Sunday, 8 May 2011

Taxation and justice - again

Prompted by yesterday's discussion with a fellow blogger on the donation tax, I settled on revisiting the topic of justice in taxation, once brought up here... This time the aspect of effectiveness will not be touched upon, but instead I will try to focus on justice.

From my short research done while cycling around I conclude there are four main bases of taxation.

1. The mere being or existence, as in the case of poll tax. The concept can be traced back to middle ages and assumes that everyone should pay the same amount of tax, regardless of their income and wealth. Today this form of taxation is generally deemed to be unfair, as people's and entities' ability to bear the burden of taxation varies, depending on their income or wealth, and is hardly ever used by local or state governments to raise revenues.

2. Consumption, with the most popular VAT. I have to say I would struggle to provide you with a rationale of this form of taxation, but it surely can be categorised as an effective way of collecting money, as value added tax, or sales tax is hard to avoid. When it comes to justice, here it is quite possible to adjust the tax rate to taxpayers' ability to pay taxes to their capacity to bear tax burdens. Basic goods, such as bread, diary products, medicines, utility services can be taxed at lower rate, while cars, petrol, foreign trips and other luxurious goods can be taxed at the higher rate, as their consumers can afford to spend more on them. The state can tamper with VAT rates to affect the structure of consumption, e.g. merit goods may have a low tax rate levied, while demerit goods will have not only higher VAT rate, but also another tax, especially for sinners, imposed. The tool is effective and no wonder Polish government, when at a pinch, decided to raise VAT rather than income taxes.

3. Wealth. I don't even know if there is a Polish equivalent of 'wealth tax', as this tax does not function in Poland at all. This form gives much room for tax avoidance, as the wealthiest people would move their assets to tax havens. The concept behind this is that the well-off should somehow share their wealth with the poorer. I am generally against it, as people should be taxed as they are coming into wealth, not as they are already wealthy. A proper property tax is not used in Poland. I would be glad to see it levied, as it would bring prices on property market into balance. Prices would surely fall and better reflect real values or properties.

4. Income. The broadest issue, so I'll take the liberty of omitting corporate taxes and focus on four forms of personal taxes.

A) Personal income tax. It is generally accepted that flat and progressive taxes are said to be most fair. Tax rates and brackets are supplemented with tax deductibes items and tax allowances. My own take on the best personal tax system has been laid out in the post linked at the beginning and has not changed since then.

B) Capital gains tax. Is a standard in all civilised countries. There have been proposals to scrap it in Poland, as when it had been introduced in 2001 it had been meant to be a temporary measure to bring people on spending in economic slowdown, then in stayed on. My sense of justice incites me to a strong disapproval when I hear proposals to lift it; for two reasons. Firstly, I live in an area when lots of ex-farmers sold their plots of land for millions of zlotys in 1990s and 2000s and now they don't have to go to work every day and toil away nine hours a day as I do, but they sit on their arses and live off interest of the money their got from selling the land. If my work was taxed and their income not, that would be despicable. Secondly, I am a stock market speculator. With a bit of knowledge and luck it might be a great way to earn (or lose) quickly a lot of money without much effort. I would be a slap on the faces of all hard-working people, if I and the likes of me didn't have to pay tax on our 'murky dealings'. The main argument agianst capital gains tax is that it creates a 'double taxation', which is wrong, because you once earn some money and you pay income tax, then you invest that money and pay tax only on the interest or gains you earn.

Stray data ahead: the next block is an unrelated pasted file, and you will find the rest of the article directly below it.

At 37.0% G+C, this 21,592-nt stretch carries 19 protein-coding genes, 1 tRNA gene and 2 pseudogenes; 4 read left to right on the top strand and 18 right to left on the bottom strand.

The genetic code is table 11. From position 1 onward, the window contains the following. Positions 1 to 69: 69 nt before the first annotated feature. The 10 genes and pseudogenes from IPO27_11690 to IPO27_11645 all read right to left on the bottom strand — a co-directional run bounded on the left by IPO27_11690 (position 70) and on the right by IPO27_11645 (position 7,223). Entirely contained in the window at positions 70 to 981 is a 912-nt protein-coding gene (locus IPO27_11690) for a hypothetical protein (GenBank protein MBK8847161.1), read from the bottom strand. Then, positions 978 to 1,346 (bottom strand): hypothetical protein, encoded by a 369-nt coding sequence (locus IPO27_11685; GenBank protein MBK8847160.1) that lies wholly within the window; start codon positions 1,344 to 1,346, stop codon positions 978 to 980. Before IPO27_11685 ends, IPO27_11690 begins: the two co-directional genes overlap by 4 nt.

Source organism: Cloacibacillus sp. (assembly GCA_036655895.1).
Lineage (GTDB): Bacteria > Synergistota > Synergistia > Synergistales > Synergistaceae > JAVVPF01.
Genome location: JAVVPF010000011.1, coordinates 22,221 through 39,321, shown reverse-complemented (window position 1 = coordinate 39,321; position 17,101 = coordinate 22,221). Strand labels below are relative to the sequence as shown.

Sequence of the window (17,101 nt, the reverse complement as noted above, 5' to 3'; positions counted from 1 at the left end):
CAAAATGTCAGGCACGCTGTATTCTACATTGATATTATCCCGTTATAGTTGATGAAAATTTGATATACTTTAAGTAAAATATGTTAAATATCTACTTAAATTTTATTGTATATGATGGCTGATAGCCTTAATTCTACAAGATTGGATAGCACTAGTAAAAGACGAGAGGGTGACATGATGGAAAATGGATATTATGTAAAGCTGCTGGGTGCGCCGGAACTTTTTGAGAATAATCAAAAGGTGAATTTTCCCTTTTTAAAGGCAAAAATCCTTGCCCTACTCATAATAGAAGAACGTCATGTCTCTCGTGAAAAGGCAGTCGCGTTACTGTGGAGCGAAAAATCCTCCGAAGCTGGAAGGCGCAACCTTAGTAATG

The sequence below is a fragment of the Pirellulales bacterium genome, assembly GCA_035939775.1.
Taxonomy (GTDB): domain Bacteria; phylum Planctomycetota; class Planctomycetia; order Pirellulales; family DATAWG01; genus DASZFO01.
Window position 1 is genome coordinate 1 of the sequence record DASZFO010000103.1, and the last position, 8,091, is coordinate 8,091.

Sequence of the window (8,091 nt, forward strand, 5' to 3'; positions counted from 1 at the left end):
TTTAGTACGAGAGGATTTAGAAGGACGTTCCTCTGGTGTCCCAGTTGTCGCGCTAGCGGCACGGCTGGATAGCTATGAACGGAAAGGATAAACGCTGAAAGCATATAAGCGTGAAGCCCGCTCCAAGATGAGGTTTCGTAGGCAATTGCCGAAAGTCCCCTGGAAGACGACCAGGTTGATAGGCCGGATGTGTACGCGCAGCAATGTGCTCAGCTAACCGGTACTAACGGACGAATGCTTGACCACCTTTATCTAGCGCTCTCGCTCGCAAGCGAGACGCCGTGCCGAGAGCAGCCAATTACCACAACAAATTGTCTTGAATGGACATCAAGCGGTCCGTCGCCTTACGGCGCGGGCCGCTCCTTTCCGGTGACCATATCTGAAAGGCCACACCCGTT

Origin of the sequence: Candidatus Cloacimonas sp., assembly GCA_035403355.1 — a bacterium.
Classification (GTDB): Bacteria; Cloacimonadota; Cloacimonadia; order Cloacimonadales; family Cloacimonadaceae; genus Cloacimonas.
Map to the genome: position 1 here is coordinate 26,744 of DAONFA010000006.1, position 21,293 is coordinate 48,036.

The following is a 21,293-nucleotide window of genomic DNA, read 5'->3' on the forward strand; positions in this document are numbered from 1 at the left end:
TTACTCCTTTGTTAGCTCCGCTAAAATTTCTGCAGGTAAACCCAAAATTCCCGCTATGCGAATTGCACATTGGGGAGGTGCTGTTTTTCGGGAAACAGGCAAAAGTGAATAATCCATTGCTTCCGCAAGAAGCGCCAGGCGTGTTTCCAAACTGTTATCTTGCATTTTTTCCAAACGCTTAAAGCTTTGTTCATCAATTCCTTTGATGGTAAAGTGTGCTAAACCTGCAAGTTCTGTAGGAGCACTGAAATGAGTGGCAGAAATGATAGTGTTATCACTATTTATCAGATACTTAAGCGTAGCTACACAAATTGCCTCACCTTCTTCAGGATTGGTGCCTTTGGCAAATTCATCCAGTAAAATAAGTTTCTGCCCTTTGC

C) Inheritance tax. The government of Law and Justice lifted this form of tax for the closest relatives of the deceased. From my point of view, this wasn't a fairly good decision. An inheritance is a windfall, your wealth increases, although you usually haven't put any effort into working for it. Therefore I think this tax should be levied even on the closest relatives, but they should pay a lower rate than people who have been bequeathed something by a person from outside their family.

D) Donation tax. If you are given some money, property or anything that has a significant value for free, this is also a windfall. As in the case of inheritance tax, this is also a form of coming into some wealth without making an effort. In Poland closest relatives are also exempted from donation tax payments. It is not fair actually, often children get money, flats or cars from their parents, but they haven't contributed to creation of such wealth. This means children form well-off families are better-off in comparison to those who have to accumulate their wealth on their own. Thank God donations from third parties are taxed, but taxation rates are in Poland lower or similar to the ones on income taxes. In my opinion they should be higher, as those who put effort into coming into wealth, should be tax at lower rates than ones who simply get the money.

Voices of disagreement are strongly encouraged! Nothing does as good as exchange of opinions!

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